The 2012 NorthWords NWT writers’ festival looked to home for the theme of this year’s event in Yellowknife.
Each year, the festival aims to provide a broad theme for the many writers attending to read excerpts from their latest works and talk with other writers looking for advice, entertainment or mentorship.
“Our theme this year is ‘finding home.’ We always try to get a really broad theme that will encompass everything, but this year it ties into our anthology,” said Annelies Pool, executive director of NorthWords NWT.
The festival featured several writers from the North and the rest of Canada. One of the special guests at this year’s festival was Linden MacIntyre, co-host of the fifth estate and winner of the 2009 Scotiabank Giller Prize for his second novel, The Bishop’s Man.
Pool said the NorthWords festival has grown each year, and attracts more and more people from outside Yellowknife to meet and hear from the many and varied writers.
“It’s starting to change. We do our best to bring people in and make it a truly Northern festival,” Pool said.
Accompanying this year’s festival is announcement of the first NorthWords anthology, written entirely by writers from the North.
“We’re wildly excited about it,” Pool said. “It was just a pipe dream because at NorthWords NWT, our mandate is to support Northern writing. We’ve been going for seven years and we have workshops and we connect emerging Northern writers with more established Canadian writers and offer mentorships. The bottom line of supporting the writer is to help them get published.”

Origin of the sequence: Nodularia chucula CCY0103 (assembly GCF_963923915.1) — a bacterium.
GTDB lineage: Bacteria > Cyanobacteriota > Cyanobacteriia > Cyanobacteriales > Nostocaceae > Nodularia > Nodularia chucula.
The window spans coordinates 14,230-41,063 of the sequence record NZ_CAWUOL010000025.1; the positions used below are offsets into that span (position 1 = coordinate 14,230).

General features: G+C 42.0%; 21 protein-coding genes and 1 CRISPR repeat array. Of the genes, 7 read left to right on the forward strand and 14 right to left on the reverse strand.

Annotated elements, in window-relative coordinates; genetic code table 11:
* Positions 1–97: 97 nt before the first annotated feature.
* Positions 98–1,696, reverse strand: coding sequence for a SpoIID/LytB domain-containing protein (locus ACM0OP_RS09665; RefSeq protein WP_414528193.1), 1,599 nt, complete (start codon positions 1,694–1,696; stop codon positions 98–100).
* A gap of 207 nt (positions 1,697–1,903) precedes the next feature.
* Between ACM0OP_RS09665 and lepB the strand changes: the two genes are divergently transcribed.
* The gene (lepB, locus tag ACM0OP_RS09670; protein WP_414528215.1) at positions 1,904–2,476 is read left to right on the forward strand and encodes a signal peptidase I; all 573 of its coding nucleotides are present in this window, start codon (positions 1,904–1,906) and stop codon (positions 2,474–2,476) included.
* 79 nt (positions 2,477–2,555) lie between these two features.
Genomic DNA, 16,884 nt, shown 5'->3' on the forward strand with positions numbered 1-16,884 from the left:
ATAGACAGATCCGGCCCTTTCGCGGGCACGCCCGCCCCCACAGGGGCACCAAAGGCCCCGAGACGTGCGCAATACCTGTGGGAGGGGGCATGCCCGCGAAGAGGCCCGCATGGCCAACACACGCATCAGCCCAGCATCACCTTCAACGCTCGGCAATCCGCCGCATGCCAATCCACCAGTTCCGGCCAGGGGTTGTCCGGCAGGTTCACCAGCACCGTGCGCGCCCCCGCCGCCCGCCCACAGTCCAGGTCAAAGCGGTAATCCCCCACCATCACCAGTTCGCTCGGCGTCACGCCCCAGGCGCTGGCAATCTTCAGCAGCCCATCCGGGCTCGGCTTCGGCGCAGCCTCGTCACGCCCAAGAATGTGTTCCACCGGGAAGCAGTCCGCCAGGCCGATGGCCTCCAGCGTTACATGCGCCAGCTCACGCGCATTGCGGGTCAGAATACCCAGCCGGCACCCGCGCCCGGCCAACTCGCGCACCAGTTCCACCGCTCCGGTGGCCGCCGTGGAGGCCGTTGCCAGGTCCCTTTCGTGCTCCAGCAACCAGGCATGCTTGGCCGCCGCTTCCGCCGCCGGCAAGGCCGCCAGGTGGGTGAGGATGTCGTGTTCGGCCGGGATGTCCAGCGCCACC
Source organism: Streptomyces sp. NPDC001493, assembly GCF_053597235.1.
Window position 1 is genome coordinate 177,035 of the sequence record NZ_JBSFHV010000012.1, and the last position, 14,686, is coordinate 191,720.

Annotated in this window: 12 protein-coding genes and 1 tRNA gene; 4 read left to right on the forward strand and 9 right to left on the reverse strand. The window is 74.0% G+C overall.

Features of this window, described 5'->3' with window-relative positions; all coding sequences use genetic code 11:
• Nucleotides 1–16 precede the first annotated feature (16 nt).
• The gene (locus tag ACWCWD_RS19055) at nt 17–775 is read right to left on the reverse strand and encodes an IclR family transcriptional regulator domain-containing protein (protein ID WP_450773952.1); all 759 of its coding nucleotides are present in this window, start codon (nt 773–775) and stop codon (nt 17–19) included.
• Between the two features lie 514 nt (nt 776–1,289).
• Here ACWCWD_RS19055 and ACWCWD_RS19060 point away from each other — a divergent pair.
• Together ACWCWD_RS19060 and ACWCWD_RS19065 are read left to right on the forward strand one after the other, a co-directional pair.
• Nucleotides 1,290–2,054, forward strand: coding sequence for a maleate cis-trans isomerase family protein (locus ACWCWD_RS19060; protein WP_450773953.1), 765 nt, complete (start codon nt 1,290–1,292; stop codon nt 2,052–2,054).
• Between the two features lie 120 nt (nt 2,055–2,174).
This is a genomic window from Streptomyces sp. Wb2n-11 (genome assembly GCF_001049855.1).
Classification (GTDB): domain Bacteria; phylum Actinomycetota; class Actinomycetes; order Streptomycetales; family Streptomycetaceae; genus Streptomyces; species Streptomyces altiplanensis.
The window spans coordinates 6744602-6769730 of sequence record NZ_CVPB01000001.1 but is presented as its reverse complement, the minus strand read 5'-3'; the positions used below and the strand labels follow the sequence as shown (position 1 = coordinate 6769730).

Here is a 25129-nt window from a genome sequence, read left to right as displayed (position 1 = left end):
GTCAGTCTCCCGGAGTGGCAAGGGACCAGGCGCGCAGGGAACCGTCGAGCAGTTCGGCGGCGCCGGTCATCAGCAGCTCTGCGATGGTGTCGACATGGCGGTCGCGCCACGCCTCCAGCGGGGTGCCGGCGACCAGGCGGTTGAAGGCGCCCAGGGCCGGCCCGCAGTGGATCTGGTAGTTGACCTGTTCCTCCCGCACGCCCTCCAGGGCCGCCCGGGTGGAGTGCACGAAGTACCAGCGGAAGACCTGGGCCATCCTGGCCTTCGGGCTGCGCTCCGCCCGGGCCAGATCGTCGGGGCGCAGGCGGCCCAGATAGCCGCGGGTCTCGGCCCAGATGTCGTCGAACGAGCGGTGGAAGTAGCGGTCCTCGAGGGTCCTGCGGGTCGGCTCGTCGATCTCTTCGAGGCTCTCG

Seventeen authors were selected to contribute to the anthology, which is funded by De Beers Canada as part of its support for literacy. The book, Coming Home: Stories from the Northwest Territories, will be released by Winnipeg-based Great Plains Publications in September under its Enfield and Wizenty imprint.
The most difficult thing with any book is funding. The NorthWords board of directors wanted to publish an anthology of work y Northern writers for several years, but money was not available to do so. De Beers stepped up to fund the project. Working with Great Plains to sift through and judge the 94 entries submitted for inclusion, the NorthWords team settled on 17 stories.